1972 and 1980 were marked by successful business performance without further innovations. Werner Fröhlich joined binder and restructured the sales organisation. In the mid-1980s, on his advice, the company entered the automation technology segment, because Daimler-Benz wanted plug-in sensors. The classic M18 and M12 sensors with a fixed cable connection as commonly found in mechanical engineering and the automation sector were not ideal for production plants and car manufacturers, because this resulted in extended downtime during maintenance. The idea was to use plug-in versions to minimise such downtime. That’s why, in parallel, binder developed a field assembly connector, eventually also including a cable. At the time, it was assumed that no more than 20 to 30 per cent of sensors would be fitted with connectors. Fortunately, that picture has now changed so that 90 per cent fitted with a connector and no more than 10 per cent with a fixed cable. Today, the sensor system connector segment represents over half of the product range and 60 per cent of turnover. That makes binder one of the market leaders in the area of equipment-based as well as field assembly connectors. The biggest customers of binder include leading manufacturers of sensors of all types (primarily German companies).

There is hardly any sensor manufacturer that does not purchase these connectors from binder. The strength of binder is also related to the fact that German sensor manufacturers mostly dominate the world market. The years since 2010 have been marked by a strong engagement in the sensor and automation segments, so that the company has invested significantly in automated manufacturing.

Developing new markets
As the company wanted to keep growing, binder had to develop new markets. Relevant products in this context from 2010 onwards included versions of the M12 connector, which is currently available in the same dimensions with 4, 5, 8 and 12 contacts, straight, angled, in V2A stainless steel, shielded and with different codings (B, K, L, S, T and X) – along with the power supply (K- and L-coding up to 380 V/8 A) also for signal transmission (X-coding up to 10 GB KAT 6, which makes the use of fibre optic cable superfluous) in the different bus systems. The new markets on which binder is focused include the food industry, medical electronics, motor vehicles and agricultural machinery as well as transportation technology including rail travel with entertainment systems. binder’s connector range has been adapted and modified for those markets.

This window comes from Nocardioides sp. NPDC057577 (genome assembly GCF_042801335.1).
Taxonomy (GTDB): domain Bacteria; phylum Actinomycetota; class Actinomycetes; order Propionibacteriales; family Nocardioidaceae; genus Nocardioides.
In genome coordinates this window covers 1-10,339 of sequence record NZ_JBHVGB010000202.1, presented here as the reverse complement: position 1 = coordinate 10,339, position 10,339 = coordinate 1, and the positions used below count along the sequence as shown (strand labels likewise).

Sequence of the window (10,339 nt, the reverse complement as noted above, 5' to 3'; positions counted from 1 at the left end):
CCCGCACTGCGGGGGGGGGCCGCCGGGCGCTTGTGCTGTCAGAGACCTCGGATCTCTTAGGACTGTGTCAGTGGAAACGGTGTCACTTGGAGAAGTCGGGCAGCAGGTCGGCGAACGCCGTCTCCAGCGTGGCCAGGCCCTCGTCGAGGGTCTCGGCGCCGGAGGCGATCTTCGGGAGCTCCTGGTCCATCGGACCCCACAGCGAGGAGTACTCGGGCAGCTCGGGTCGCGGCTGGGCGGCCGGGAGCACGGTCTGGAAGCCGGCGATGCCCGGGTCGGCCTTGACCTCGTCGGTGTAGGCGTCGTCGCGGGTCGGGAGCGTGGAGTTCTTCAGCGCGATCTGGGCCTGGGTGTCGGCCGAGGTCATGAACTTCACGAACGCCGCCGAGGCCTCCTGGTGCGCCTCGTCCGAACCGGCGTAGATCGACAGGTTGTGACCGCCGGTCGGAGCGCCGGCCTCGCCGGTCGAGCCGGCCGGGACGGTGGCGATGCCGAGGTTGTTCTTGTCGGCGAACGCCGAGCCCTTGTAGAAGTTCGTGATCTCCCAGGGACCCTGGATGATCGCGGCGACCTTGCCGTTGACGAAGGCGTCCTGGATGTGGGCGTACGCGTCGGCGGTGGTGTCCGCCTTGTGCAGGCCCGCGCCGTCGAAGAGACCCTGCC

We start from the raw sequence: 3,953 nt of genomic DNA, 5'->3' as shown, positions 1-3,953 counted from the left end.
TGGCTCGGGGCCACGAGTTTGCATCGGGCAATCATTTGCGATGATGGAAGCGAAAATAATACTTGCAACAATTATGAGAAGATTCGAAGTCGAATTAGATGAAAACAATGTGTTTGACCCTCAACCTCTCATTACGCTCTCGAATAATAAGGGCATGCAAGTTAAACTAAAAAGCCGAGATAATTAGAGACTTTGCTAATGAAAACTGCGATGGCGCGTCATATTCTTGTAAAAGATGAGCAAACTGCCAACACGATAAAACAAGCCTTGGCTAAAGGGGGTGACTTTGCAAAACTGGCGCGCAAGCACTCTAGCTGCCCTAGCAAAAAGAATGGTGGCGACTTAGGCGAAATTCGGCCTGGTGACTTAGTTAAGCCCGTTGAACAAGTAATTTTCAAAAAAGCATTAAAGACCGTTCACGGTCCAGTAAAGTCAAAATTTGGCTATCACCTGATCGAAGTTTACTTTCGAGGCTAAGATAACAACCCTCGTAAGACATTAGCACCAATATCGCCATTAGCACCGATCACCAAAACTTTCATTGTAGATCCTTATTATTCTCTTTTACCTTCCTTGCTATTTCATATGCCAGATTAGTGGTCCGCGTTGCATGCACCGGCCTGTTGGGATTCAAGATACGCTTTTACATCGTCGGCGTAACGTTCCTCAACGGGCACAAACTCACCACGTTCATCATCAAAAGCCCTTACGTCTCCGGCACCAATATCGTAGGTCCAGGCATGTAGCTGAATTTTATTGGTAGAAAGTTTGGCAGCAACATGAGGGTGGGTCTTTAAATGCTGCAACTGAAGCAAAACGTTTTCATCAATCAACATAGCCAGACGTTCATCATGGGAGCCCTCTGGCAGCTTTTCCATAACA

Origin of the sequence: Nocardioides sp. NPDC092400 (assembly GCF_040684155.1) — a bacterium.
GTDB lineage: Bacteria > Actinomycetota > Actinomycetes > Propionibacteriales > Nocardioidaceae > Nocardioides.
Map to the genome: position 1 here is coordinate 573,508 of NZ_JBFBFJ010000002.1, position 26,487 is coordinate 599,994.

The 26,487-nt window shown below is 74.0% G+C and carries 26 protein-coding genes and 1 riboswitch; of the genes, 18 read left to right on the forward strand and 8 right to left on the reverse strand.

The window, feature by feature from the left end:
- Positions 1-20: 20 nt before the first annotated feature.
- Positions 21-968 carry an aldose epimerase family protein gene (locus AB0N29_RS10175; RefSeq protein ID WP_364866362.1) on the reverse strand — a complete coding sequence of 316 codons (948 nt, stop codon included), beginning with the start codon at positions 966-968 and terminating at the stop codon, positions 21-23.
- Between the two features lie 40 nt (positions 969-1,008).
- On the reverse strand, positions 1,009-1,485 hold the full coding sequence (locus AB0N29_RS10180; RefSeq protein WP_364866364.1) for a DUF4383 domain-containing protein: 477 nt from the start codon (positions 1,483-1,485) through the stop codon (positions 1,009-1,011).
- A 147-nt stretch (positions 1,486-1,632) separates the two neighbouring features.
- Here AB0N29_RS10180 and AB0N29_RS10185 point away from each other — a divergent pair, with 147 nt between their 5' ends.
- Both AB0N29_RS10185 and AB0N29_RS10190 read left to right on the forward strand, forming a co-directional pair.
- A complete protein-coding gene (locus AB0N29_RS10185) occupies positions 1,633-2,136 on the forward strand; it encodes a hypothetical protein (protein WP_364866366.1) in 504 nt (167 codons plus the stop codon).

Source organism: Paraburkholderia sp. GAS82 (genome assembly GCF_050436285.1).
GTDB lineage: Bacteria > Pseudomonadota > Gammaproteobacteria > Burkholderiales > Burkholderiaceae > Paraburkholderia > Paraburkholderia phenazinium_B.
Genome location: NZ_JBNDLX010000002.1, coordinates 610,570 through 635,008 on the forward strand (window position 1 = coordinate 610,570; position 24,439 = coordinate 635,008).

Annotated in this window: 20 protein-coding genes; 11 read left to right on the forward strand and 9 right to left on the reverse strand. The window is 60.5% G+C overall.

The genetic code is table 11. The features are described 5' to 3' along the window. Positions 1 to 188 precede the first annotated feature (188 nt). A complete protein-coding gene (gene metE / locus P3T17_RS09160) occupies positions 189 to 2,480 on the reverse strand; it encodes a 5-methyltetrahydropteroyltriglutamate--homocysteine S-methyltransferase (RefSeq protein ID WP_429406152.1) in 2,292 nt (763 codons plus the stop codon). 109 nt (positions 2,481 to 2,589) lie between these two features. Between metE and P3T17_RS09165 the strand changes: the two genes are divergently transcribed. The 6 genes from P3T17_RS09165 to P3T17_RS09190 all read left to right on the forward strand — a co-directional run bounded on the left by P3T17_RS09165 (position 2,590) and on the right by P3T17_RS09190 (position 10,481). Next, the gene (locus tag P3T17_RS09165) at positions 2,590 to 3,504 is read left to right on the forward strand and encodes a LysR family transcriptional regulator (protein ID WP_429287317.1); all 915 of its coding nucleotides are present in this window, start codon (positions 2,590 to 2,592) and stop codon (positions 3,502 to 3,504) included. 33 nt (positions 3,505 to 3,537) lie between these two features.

The founder’s son Markus Binder.

binder today
Today, binder’s portfolio includes 4,500 basic connectors with 5,000 versions and 500 customer-specific solutions. All products are ‘Made in Germany’, with the exception of cable assembly, 30 per cent of which takes place in Hungary. The company also manufactures its products in the USA for the American market and in China for the Asian market. In so doing, and with additional worldwide operations, binder follows the ‘think globally, act locally’ principle.

Succession organised

Franz Binder’s son Markus has already been sharing responsibility for the company as General Manager since 1992. Effective 30 November 2014, Franz Binder transferred all of his shares in the business to him. All other companies of the binder Group were also transferred to Markus Binder under company law. With this decision, binder has laid the cornerstone for its future, because, after all, the Binder family is inseparably linked with the binder company. With its 1,700 employees worldwide, binder is an independent, family-run company and will, according to Werner Fröhlich, also remain so in future.

Binder  –